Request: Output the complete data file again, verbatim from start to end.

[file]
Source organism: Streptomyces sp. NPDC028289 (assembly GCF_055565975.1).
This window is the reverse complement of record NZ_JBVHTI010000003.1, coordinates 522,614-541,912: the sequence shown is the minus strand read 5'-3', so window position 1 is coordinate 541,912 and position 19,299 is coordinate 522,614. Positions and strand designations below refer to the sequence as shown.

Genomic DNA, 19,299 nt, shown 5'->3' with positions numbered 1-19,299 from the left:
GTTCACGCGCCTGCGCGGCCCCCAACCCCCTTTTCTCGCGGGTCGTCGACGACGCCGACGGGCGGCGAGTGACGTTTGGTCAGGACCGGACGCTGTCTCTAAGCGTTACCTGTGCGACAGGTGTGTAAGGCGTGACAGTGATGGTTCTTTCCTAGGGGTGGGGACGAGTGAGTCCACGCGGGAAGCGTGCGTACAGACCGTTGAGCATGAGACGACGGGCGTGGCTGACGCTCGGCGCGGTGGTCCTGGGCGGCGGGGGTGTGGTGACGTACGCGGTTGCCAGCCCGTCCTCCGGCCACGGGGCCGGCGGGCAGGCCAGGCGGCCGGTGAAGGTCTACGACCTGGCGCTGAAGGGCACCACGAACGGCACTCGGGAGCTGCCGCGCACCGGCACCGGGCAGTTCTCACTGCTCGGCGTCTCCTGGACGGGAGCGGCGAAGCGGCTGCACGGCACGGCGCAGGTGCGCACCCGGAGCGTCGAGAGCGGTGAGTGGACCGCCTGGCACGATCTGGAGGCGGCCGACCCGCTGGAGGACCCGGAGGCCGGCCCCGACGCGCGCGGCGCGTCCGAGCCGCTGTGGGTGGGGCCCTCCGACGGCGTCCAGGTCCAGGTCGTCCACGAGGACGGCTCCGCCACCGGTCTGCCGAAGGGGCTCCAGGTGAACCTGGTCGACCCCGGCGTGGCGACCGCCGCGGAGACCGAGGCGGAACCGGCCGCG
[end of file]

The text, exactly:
Source organism: Streptomyces sp. NPDC028289 (assembly GCF_055565975.1).
This window is the reverse complement of record NZ_JBVHTI010000003.1, coordinates 522,614-541,912: the sequence shown is the minus strand read 5'-3', so window position 1 is coordinate 541,912 and position 19,299 is coordinate 522,614. Positions and strand designations below refer to the sequence as shown.

Genomic DNA, 19,299 nt, shown 5'->3' with positions numbered 1-19,299 from the left:
GTTCACGCGCCTGCGCGGCCCCCAACCCCCTTTTCTCGCGGGTCGTCGACGACGCCGACGGGCGGCGAGTGACGTTTGGTCAGGACCGGACGCTGTCTCTAAGCGTTACCTGTGCGACAGGTGTGTAAGGCGTGACAGTGATGGTTCTTTCCTAGGGGTGGGGACGAGTGAGTCCACGCGGGAAGCGTGCGTACAGACCGTTGAGCATGAGACGACGGGCGTGGCTGACGCTCGGCGCGGTGGTCCTGGGCGGCGGGGGTGTGGTGACGTACGCGGTTGCCAGCCCGTCCTCCGGCCACGGGGCCGGCGGGCAGGCCAGGCGGCCGGTGAAGGTCTACGACCTGGCGCTGAAGGGCACCACGAACGGCACTCGGGAGCTGCCGCGCACCGGCACCGGGCAGTTCTCACTGCTCGGCGTCTCCTGGACGGGAGCGGCGAAGCGGCTGCACGGCACGGCGCAGGTGCGCACCCGGAGCGTCGAGAGCGGTGAGTGGACCGCCTGGCACGATCTGGAGGCGGCCGACCCGCTGGAGGACCCGGAGGCCGGCCCCGACGCGCGCGGCGCGTCCGAGCCGCTGTGGGTGGGGCCCTCCGACGGCGTCCAGGTCCAGGTCGTCCACGAGGACGGCTCCGCCACCGGTCTGCCGAAGGGGCTCCAGGTGAACCTGGTCGACCCCGGCGTGGCGACCGCCGCGGAGACCGAGGCGGAACCGGCCGCG